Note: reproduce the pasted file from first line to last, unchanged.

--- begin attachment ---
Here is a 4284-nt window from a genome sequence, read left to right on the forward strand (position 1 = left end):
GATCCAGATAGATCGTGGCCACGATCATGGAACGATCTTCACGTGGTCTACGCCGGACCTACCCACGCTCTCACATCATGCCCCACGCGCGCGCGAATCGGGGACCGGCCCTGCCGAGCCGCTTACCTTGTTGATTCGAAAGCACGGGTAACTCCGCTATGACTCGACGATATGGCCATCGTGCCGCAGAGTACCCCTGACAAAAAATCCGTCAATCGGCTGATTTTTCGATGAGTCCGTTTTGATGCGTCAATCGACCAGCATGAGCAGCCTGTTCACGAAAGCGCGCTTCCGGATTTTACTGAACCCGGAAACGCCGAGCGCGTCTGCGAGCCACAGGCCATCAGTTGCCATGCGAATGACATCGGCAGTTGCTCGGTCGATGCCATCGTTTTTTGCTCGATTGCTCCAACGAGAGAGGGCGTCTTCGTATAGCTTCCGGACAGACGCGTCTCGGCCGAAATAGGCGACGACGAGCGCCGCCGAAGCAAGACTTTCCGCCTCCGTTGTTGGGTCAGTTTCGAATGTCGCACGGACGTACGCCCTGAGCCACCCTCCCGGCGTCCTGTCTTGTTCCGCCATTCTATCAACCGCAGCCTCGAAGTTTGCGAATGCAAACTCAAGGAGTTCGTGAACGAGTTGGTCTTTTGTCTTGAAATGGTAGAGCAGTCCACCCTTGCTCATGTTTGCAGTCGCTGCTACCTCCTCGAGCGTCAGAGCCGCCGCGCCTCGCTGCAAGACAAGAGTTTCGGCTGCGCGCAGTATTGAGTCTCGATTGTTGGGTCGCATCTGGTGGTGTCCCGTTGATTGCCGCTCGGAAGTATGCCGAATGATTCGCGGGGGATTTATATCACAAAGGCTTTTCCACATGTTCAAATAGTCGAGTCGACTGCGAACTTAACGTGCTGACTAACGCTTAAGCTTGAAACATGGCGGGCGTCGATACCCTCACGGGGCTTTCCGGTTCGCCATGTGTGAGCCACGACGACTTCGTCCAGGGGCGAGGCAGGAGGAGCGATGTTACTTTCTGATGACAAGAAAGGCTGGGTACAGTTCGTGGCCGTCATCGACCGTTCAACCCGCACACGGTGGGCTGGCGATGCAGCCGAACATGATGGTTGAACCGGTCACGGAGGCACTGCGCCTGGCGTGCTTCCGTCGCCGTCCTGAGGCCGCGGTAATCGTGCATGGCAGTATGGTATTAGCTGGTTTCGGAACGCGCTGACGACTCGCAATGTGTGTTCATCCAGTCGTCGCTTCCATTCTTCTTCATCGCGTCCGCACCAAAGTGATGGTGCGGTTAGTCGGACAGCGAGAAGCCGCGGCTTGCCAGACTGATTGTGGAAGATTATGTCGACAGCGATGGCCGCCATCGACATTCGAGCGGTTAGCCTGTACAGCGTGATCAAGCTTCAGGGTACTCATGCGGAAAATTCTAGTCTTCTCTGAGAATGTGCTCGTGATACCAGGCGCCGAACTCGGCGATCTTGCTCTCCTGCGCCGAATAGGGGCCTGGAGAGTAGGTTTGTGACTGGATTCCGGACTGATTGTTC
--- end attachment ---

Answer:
Here is a 4284-nt window from a genome sequence, read left to right on the forward strand (position 1 = left end):
GATCCAGATAGATCGTGGCCACGATCATGGAACGATCTTCACGTGGTCTACGCCGGACCTACCCACGCTCTCACATCATGCCCCACGCGCGCGCGAATCGGGGACCGGCCCTGCCGAGCCGCTTACCTTGTTGATTCGAAAGCACGGGTAACTCCGCTATGACTCGACGATATGGCCATCGTGCCGCAGAGTACCCCTGACAAAAAATCCGTCAATCGGCTGATTTTTCGATGAGTCCGTTTTGATGCGTCAATCGACCAGCATGAGCAGCCTGTTCACGAAAGCGCGCTTCCGGATTTTACTGAACCCGGAAACGCCGAGCGCGTCTGCGAGCCACAGGCCATCAGTTGCCATGCGAATGACATCGGCAGTTGCTCGGTCGATGCCATCGTTTTTTGCTCGATTGCTCCAACGAGAGAGGGCGTCTTCGTATAGCTTCCGGACAGACGCGTCTCGGCCGAAATAGGCGACGACGAGCGCCGCCGAAGCAAGACTTTCCGCCTCCGTTGTTGGGTCAGTTTCGAATGTCGCACGGACGTACGCCCTGAGCCACCCTCCCGGCGTCCTGTCTTGTTCCGCCATTCTATCAACCGCAGCCTCGAAGTTTGCGAATGCAAACTCAAGGAGTTCGTGAACGAGTTGGTCTTTTGTCTTGAAATGGTAGAGCAGTCCACCCTTGCTCATGTTTGCAGTCGCTGCTACCTCCTCGAGCGTCAGAGCCGCCGCGCCTCGCTGCAAGACAAGAGTTTCGGCTGCGCGCAGTATTGAGTCTCGATTGTTGGGTCGCATCTGGTGGTGTCCCGTTGATTGCCGCTCGGAAGTATGCCGAATGATTCGCGGGGGATTTATATCACAAAGGCTTTTCCACATGTTCAAATAGTCGAGTCGACTGCGAACTTAACGTGCTGACTAACGCTTAAGCTTGAAACATGGCGGGCGTCGATACCCTCACGGGGCTTTCCGGTTCGCCATGTGTGAGCCACGACGACTTCGTCCAGGGGCGAGGCAGGAGGAGCGATGTTACTTTCTGATGACAAGAAAGGCTGGGTACAGTTCGTGGCCGTCATCGACCGTTCAACCCGCACACGGTGGGCTGGCGATGCAGCCGAACATGATGGTTGAACCGGTCACGGAGGCACTGCGCCTGGCGTGCTTCCGTCGCCGTCCTGAGGCCGCGGTAATCGTGCATGGCAGTATGGTATTAGCTGGTTTCGGAACGCGCTGACGACTCGCAATGTGTGTTCATCCAGTCGTCGCTTCCATTCTTCTTCATCGCGTCCGCACCAAAGTGATGGTGCGGTTAGTCGGACAGCGAGAAGCCGCGGCTTGCCAGACTGATTGTGGAAGATTATGTCGACAGCGATGGCCGCCATCGACATTCGAGCGGTTAGCCTGTACAGCGTGATCAAGCTTCAGGGTACTCATGCGGAAAATTCTAGTCTTCTCTGAGAATGTGCTCGTGATACCAGGCGCCGAACTCGGCGATCTTGCTCTCCTGCGCCGAATAGGGGCCTGGAGAGTAGGTTTGTGACTGGATTCCGGACTGATTGTTC